The ability to stream all Netflix “Watch Instantly” content to Xbox 360 gaming consoles over Xbox Live is set to be released to the public on November 19 when the new Xbox dashboard update comes out. A few lucky beta testers already have their hands on it, and the blog Zatz Not Funny grabbed a video of it in action (below).

Record your own "I'm a PC" video — then go buy a Mac

Following Microsoft’s odd Jerry Seinfeld and Bill Gates ads, the company launched into a more straightforward “I’m a PC” campaign, which emphasized how everyday people use WIndows-based PCs. These ads were meant as a direct response to Apple’s often condescending “Mac vs. PC” ads, in which a cool, hip Mac guy pokes fun at a slow, stodgy PC guy. Now it looks like Microsoft is taking its ads into the real world to compete with Apple as well.

Online movie distribution: Netflix has a wide variety. Blockbuster gets a late fee.

Netflix continued its assault on the living room today by announcing a deal to put its “Watch Instantly” content on TiVo digital video recorder boxes. This follows similar deals with the Roku living room set-top box, select Blu-ray players and the forthcoming update to Microsoft’s Xbox 360 gaming console. These deals make it clear: Netflix understands where the home movie renting and buying business is heading — online.

Another competing app Apple won't approve: Opera Mini

Several weeks ago, a big stink was made when Apple rejected a podcast application from being included in the App Store. The basis for the rejection was that it duplicated the functionality of the podcast section of iTunes (which users should be able to access with the upcoming 2.2 iPhone software update). Now there appears to be another application getting rejected on similar grounds: Opera Mini.

Publish FriendFeed updates to Twitter — a snake that eats its own tail?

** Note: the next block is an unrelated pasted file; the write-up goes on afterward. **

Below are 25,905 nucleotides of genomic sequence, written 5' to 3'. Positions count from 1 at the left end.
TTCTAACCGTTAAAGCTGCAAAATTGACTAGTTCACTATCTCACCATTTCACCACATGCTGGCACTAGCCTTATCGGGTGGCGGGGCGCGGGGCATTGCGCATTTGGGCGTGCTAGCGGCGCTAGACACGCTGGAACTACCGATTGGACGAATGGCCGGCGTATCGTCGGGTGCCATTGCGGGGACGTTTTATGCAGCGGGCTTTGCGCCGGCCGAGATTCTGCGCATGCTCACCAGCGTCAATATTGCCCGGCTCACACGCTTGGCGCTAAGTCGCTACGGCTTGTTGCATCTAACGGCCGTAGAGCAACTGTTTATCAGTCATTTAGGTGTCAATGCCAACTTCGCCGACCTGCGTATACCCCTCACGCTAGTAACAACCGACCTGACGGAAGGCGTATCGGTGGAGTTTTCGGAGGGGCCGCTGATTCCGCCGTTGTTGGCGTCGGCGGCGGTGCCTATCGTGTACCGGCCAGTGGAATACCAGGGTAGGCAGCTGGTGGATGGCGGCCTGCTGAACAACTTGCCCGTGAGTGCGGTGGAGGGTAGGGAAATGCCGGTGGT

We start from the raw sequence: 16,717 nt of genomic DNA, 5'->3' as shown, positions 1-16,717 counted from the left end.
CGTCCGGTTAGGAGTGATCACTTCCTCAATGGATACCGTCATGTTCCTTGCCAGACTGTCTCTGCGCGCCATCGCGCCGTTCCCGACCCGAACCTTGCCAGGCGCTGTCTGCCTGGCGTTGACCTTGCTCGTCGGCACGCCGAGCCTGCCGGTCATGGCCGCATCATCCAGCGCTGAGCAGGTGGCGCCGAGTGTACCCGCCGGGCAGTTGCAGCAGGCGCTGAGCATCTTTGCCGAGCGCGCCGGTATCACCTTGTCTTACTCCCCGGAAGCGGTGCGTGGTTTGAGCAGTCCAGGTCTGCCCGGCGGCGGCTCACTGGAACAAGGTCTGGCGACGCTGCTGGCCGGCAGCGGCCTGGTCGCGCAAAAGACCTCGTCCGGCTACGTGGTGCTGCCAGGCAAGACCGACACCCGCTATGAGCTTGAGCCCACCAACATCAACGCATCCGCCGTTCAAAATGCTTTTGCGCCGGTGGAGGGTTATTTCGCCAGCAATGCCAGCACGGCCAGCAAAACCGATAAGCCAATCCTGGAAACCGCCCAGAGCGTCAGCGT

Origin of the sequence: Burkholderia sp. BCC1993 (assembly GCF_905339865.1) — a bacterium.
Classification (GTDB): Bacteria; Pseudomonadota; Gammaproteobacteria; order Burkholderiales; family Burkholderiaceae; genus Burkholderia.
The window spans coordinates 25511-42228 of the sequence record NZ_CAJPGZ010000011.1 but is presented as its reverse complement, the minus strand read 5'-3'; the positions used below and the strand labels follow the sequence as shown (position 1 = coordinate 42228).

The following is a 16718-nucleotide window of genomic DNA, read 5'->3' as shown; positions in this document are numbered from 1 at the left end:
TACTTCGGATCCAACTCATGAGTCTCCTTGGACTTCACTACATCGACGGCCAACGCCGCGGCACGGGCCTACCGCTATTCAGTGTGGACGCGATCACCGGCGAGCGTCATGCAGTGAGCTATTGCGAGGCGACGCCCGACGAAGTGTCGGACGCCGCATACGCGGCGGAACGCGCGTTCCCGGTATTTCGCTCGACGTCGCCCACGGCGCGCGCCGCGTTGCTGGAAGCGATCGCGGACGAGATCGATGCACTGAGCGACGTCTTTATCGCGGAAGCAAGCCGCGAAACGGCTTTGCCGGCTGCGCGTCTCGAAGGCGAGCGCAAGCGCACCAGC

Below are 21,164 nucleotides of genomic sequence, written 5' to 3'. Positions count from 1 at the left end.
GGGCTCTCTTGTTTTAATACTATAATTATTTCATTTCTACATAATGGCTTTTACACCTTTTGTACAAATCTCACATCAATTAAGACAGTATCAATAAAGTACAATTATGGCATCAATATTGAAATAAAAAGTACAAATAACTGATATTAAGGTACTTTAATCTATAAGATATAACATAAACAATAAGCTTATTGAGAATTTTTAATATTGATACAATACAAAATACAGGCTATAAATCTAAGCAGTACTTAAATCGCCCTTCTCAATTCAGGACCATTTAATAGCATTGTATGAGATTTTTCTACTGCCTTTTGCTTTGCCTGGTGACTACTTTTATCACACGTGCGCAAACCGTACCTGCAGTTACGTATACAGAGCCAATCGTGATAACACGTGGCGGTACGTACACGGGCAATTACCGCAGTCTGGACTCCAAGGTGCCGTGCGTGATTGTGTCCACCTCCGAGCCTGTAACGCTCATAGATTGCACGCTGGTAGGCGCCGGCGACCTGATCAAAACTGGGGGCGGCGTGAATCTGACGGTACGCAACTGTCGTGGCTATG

One of the reasons that I really like FriendFeed is that it provides a single place to see and have conversations about updates from multiple services. The service that seems to be the most popular (based on my and other users’ statistics) in terms of updates on FriendFeed is the micro-messaging service Twitter. Now FriendFeed is turning the tables a bit, allowing users to automatically post FriendFeed entries and comments back to Twitter.

The Beatles set to please please Rock Band before iTunes?

If you like rock and roll music, you probably like The Beatles. If you like The Beatles, you’ve probably noticed that their music is not exactly the most digital-friendly. Everyone has been waiting for the group to end up in iTunes (Apple chief executive Steve Jobs has made his love of the group very clear), but it appears their music may be entering a different market in the digital realm first: Video games.

Pink versus Snow Patrol in the battle of promotional iPhone apps

Apple has used its iTunes digital store to dominate not only the music on the Internet, but all of retail music. Now, artists are seeing an opportunity to use Apple’s newest hot store, the App Store, to promote their music. Two artists, Pink and Snow Patrol, launched apps this week to coincide with the launches of their new albums. The two take very different approaches.

LinkedIn's platform opens for business

LinkedIn, the professional networking web site, has publicly launched its platform to third-party developers, with an emphasis on supporting business and “productivity” applications that have failed to gain traction on other social networks.

American App Idol? Apple's push for voting in iPhone 2.2 could create stars out of no name apps

I’m fortunate to have a job where it’s beneficial to download and try out as many iPhone applications as possible. But with over 5,500 apps now available in the App Store, not even I can possibly download them all. I need some kind of filter — and usually, that is an app’s rating within the App Store. But depending on the app’s popularity, those ratings can be uneven. With the upcoming 2.2 iPhone software update, that may change.

Cursebird: F#@!ing thing sucks!

I’m shocked it has taken someone this long to come up with this: An aggregator for all those naughty Twitter folk swearing in their tweets (Twitter messages). Cursebird, created by developer Richard Henry, is exactly that.

Swap contact info beyond the iPhone with beamME

I have a stack of business cards that is utterly ridiculous. It’s so bad that I’ll be honest: I’m probably never going to look through them. If I need someone’s contact information I’ll simply find it on the web. But that method isn’t particularly reliable or convenient. What I want is a way to digitally transfer contact information onto a device I always have with me: My iPhone. With a new iPhone app, the mobile contact company rmbr, gives me that option.